George, Abosede. 2018. "Saving Nigerian Girls: A Critical Reflection on Girl-Saving Campaigns in the Colonial and Neoliberal Eras." Meridians 17 (2): 309-24.

Author: Abosede George

Abstract:

This essay discusses girl-saving campaigns in Nigerian history, focusing on the two that have been most extensively documented: the girl hawker project of the early twentieth century, which climaxed with the 1943 passage of the first hawking ban in Nigeria, and the #BringBackOurGirls campaign, which started in 2014 and is still ongoing. Though separated by time and space, in order to inspire salvationist impulses in their respective audiences both campaigns have relied on a gendered notion of imperilment that centers the image of the youthful female body threatened by sexual violence from male aggressors. Yet through its reliance on certain restrictions, gendered and otherwise, the portrait of the vulnerable girl that campaigners outline inadvertently prompts disidentifications as well.

Topics: Coloniality/Post-Coloniality, Gender, Girls, Gender Analysis, Gendered Power Relations, Sexual Violence, Male Perpetrators, SV against women Regions: Africa, West Africa Countries: Nigeria

Year: 2018

Finding Women in the Zimbabwean Transition

Citation:

Dendere, Chipo. 2018. "Finding Women in the Zimbabwean Transition." Meridians 17 (2): 376-81.

Author: Chipo Dendere

Abstract:

This essay is a feminist response to the 2017 coup in Zimbabwe that brought to an end Robert Mugabe’s thirty-seven-year on power. Mugabe came into power in 1980 after his party, the Zimbabwe African National Union–Patriotic Front (ZANU PF), successfully negotiated for an end to the civil war. The male-dominated ZANU PF has stayed in power because they consolidated power around Mugabe’s leadership. However, as the aging Mugabe became frail and his fifty-two-year-old energetic wife found her political voice, ZANU PF became deeply fractured and was facing electoral defeat in the 2018 elections. Grace Mugabe’s rise to power became the rallying point for ZANU PF to evict their longtime leader. Her fall from power has been used to restrict the voices of women even in this new era of political openness.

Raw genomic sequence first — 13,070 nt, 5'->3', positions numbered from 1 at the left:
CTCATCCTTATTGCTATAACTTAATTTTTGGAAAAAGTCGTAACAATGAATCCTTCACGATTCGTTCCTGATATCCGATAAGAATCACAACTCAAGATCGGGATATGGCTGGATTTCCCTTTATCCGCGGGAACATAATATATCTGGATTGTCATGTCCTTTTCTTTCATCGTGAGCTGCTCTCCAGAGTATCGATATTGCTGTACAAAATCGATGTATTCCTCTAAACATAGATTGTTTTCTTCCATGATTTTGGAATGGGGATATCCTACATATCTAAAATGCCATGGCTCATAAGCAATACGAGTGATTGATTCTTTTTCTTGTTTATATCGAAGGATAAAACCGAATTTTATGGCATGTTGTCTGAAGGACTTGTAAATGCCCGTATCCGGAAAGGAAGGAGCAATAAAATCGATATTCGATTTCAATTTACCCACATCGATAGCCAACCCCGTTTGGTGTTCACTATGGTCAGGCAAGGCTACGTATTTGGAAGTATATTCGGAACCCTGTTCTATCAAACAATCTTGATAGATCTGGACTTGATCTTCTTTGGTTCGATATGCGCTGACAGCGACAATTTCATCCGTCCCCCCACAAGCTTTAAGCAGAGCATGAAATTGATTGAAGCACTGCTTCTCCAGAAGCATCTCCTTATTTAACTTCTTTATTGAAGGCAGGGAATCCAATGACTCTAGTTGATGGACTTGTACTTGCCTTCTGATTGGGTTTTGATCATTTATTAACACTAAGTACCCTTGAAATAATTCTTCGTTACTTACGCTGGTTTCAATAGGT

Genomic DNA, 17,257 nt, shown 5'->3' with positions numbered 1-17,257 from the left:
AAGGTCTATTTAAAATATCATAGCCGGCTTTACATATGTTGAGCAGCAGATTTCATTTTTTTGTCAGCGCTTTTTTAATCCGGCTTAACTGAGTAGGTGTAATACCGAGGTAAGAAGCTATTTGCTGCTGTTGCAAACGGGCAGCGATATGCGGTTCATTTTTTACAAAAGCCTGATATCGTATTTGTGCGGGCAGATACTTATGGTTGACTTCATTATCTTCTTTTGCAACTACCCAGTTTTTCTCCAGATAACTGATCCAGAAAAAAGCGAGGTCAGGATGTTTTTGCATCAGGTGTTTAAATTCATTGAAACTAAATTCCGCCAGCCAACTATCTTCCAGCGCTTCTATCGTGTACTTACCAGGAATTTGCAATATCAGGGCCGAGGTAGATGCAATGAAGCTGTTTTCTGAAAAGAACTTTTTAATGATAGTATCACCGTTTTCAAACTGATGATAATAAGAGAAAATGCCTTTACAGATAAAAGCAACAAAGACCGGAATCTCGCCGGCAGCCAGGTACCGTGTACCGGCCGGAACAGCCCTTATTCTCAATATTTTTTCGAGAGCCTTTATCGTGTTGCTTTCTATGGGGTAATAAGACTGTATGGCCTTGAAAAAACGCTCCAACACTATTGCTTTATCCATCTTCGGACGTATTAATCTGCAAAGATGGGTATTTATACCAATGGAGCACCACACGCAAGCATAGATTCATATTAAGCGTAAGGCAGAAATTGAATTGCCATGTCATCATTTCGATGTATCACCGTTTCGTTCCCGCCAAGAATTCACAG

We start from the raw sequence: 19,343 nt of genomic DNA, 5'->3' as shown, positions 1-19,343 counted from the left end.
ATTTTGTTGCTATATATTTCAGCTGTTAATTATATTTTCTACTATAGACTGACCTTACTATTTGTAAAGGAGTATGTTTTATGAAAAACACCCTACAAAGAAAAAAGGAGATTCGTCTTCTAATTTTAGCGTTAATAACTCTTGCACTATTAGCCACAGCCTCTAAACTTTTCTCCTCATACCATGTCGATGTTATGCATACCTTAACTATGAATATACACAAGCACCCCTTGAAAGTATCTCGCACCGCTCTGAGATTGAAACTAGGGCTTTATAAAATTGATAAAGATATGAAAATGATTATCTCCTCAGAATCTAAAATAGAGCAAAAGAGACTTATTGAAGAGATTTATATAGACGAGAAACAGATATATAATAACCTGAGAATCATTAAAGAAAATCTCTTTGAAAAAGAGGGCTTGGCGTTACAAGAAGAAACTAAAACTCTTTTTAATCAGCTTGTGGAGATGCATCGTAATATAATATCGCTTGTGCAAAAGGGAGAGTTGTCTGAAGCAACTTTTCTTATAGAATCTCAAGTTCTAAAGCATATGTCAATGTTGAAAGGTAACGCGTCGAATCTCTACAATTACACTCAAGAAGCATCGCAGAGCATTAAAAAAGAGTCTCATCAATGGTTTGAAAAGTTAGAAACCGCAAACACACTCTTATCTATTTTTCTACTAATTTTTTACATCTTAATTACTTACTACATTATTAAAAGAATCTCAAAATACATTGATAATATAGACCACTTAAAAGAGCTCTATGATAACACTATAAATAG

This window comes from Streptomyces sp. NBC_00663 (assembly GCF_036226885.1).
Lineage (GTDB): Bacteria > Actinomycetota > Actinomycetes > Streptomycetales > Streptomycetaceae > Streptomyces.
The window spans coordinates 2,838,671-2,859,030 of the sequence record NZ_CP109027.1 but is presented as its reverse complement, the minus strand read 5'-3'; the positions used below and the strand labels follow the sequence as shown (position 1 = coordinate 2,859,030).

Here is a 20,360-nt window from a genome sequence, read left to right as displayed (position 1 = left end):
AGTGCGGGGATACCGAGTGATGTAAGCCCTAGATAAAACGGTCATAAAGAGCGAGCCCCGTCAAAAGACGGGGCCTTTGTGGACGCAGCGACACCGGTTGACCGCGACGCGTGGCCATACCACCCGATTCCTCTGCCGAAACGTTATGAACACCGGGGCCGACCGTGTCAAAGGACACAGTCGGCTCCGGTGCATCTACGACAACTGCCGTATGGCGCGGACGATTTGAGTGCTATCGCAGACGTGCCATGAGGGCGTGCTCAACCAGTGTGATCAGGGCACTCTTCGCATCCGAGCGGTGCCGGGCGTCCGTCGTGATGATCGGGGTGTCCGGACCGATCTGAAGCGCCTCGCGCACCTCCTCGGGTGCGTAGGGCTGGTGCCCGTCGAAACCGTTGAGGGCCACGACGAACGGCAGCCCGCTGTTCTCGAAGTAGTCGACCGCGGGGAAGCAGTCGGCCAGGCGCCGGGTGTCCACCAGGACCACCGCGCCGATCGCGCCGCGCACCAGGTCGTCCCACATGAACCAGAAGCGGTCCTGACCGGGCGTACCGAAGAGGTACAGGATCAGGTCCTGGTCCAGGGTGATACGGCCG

Topics: Armed Conflict, Civil Wars, Feminisms, Gender, Conflict, Governance, Elections, Post-conflict Governance Regions: Africa, Southern Africa Countries: Zimbabwe

Year: 2018

African Feminisms: Cartographies for the Twenty-First Century

Citation:

Decker, Alicia C. and Gabeba Baderoon. 2018. "African Feminisms: Cartographies for the Twenty-First Century." Meridians 17 (2): 219-31.

Authors: Alicia C. Decker, Gabeba Baderoon

Annotation:

Summary:
"In the thirty years since this essay was originally published (i.e., 1987), scholarship on African feminisms has grown tremendously and is now being taught at universities across the world. In African countries such